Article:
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Business

BSP lifts rates, inflation targets

Lawrence Agcaoili - The Philippine Star
BSP lifts rates, inflation targets
The BSP raised its key policy rates hours after the United States Federal Reserve delivered another jumbo 75-basis-point interest rate hike.
STAR / File

MANILA, Philippines — As expected, the Bangko Sentral ng Pilipinas (BSP) remained hawkish yesterday, delivering another 50-basis-point interest rate hike as there is a need for follow-through action to anchor inflation expectations and prevent price pressures from becoming further entrenched.

The latest tightening brought the cumulative rate hikes to 225 basis points and wiped out the 200-basis-point cumulative rate cuts in 2020 as part of the central bank’s COVID response measures that brought the benchmark interest rate to a record low of two percent.

The BSP raised its key policy rates hours after the United States Federal Reserve delivered another jumbo 75-basis-point interest rate hike.

BSP Deputy Governor Francisco Dakila Jr. said the latest rate hike brought the benchmark rate to 4.25 percent, the highest since the 4.50 percent in June 2019.

Accordingly, the interest rates on the overnight deposit and lending facilities were raised to 3.75 percent and 4.75 percent, respectively.

“In deciding to raise the policy rate anew, the Monetary Board noted that price pressures continue to broaden. The rise in core inflation indicates emerging demand-side pressures on inflation,” Dakila said.

A higher benchmark interest rate raises borrowing costs for consumers and businesses, thereby slashing inflation by slowing the economy and eating away at demand.

Inflation averaged 4.9 percent in the first eight months, exceeding the BSP’s two to four percent target range, despite slightly easing to 6.3 percent in August from 6.4 percent in July.

“Moreover, second-round effects continue to manifest, with inflation expectations remaining elevated in September following the approved minimum wage and transport fare increases. Nonetheless, inflation expectations continue to be broadly anchored over the medium term,” Dakila said.

According to Dakila, the Monetary Board decided to raise its inflation forecasts to 5.6 percent from the original target of 5.4 percent for this year and to 4.1 percent instead of four percent for next year due to the potential impact of higher global non-oil prices, pending petitions for further transport fare increases, the impact of weather disturbances on prices of food items and the sharp increase in sugar prices.

Inflation, Dakila explained, would continue to pick up in September amid higher food prices, adjustment in electricity rates, and base effects.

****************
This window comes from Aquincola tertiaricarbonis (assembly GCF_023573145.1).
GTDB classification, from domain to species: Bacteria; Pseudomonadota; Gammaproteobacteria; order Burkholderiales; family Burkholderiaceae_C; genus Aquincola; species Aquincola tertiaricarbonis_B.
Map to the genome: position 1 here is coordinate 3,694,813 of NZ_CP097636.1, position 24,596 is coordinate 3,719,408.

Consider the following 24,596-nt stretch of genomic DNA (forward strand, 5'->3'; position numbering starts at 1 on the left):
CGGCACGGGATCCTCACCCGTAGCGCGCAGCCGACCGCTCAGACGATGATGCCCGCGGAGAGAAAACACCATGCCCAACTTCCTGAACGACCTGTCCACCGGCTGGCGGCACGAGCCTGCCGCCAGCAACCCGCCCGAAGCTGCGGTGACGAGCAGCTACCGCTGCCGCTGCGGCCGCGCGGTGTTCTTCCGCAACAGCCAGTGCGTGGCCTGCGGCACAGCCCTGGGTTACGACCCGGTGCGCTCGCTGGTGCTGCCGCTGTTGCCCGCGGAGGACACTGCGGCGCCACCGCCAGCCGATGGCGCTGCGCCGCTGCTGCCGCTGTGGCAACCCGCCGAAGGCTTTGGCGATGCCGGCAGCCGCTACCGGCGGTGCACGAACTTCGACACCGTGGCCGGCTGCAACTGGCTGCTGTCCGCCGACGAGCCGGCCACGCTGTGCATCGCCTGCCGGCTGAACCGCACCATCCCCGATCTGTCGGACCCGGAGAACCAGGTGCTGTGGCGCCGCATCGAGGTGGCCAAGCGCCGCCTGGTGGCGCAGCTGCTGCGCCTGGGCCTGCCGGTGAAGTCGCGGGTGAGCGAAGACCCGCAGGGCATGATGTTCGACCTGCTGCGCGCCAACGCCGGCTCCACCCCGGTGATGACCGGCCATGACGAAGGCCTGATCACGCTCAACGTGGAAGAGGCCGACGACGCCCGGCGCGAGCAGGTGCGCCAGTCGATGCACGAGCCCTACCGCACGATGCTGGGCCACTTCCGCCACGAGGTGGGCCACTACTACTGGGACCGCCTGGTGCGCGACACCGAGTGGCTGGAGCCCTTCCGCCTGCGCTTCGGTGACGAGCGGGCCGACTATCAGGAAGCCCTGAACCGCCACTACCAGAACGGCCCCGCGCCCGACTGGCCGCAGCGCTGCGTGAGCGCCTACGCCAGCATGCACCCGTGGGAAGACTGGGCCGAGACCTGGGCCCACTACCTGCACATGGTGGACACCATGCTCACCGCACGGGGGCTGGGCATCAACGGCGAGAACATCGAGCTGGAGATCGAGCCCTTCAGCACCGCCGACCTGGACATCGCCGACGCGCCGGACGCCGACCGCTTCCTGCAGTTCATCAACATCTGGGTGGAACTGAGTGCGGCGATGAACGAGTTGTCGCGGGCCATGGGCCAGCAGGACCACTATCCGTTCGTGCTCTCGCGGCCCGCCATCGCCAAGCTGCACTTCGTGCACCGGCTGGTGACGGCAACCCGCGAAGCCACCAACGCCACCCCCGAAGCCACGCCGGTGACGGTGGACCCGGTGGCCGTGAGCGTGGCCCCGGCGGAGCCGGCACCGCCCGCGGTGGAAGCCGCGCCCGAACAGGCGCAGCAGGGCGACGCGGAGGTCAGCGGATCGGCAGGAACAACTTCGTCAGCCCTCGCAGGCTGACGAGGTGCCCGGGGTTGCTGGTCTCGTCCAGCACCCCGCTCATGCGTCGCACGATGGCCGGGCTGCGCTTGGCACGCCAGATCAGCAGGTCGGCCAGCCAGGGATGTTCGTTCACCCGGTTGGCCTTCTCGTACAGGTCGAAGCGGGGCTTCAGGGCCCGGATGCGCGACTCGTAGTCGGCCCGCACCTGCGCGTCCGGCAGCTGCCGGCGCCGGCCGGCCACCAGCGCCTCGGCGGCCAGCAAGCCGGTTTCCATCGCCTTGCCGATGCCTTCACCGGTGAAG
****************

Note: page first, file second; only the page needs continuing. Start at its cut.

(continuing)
He said inflation may start to decelerate in the fourth quarter and ease to within the BSP’s two to four percent target range by the second half of next year.

For 2024, the BSP lowered its inflation projection to three percent from the original forecast of 3.2 percent.

Dakila said the latest fare hikes approved by the Land Transportation Franchising and Regulatory Board (LTFRB) contributed 0.1 percentage point and 0.2 percentage point, respectively to its latest inflation forecasts for 2022 and 2023. Transportation accounts for about 4.3 percent of the consumer price index (CPI) basket.

Meanwhile, the BSP official said the impact of a weaker-than-expected global economic recovery continues to be the main downside risk to the outlook.

“Given elevated uncertainty and the predominance of upside risks to the inflation environment, the Monetary Board recognized the need for follow-through action to anchor inflation expectations and prevent price pressures from becoming further entrenched,” Dakila said.

The Philippines exited the pandemic-induced recession as the country’s gross domestic product (GDP) grew by 5.7 percent last year, reversing the 9.6 percent contraction in 2020. .

The expansion was sustained as the GDP growth averaged 7.8 percent in the first half despite slowing down to 7.4 percent in the second quarter from 8.2 percent in the first quarter. This is slightly higher than the 6.5 to 7.5 percent target set by the Cabinet-level Development Budget Coordination Committee (DBCC).

Bank of the Philippine Islands lead economist Jun Neri said real policy rate remained negative for the past 23 months despite the rate hike delivered by the BSP yesterday.

“Assuming the Fed officials will stick to their latest dot plot, the Fed Funds rate may increase further to 4.4 percent in 2022 and 4.6 percent in 2023. If the BSP continues to hike by 50 basis points only in the last two meetings of the year, the differential with the US rate will go back to where it was in July when the BSP did an off-cycle hike,” Neri said.

In this scenario, Neri pointed out that the peso may continue to depreciate and may even breach the 59 to $1 level.

“This may lead to another inter-meeting hike given the need to temper the depreciation of the peso,” Neri said.

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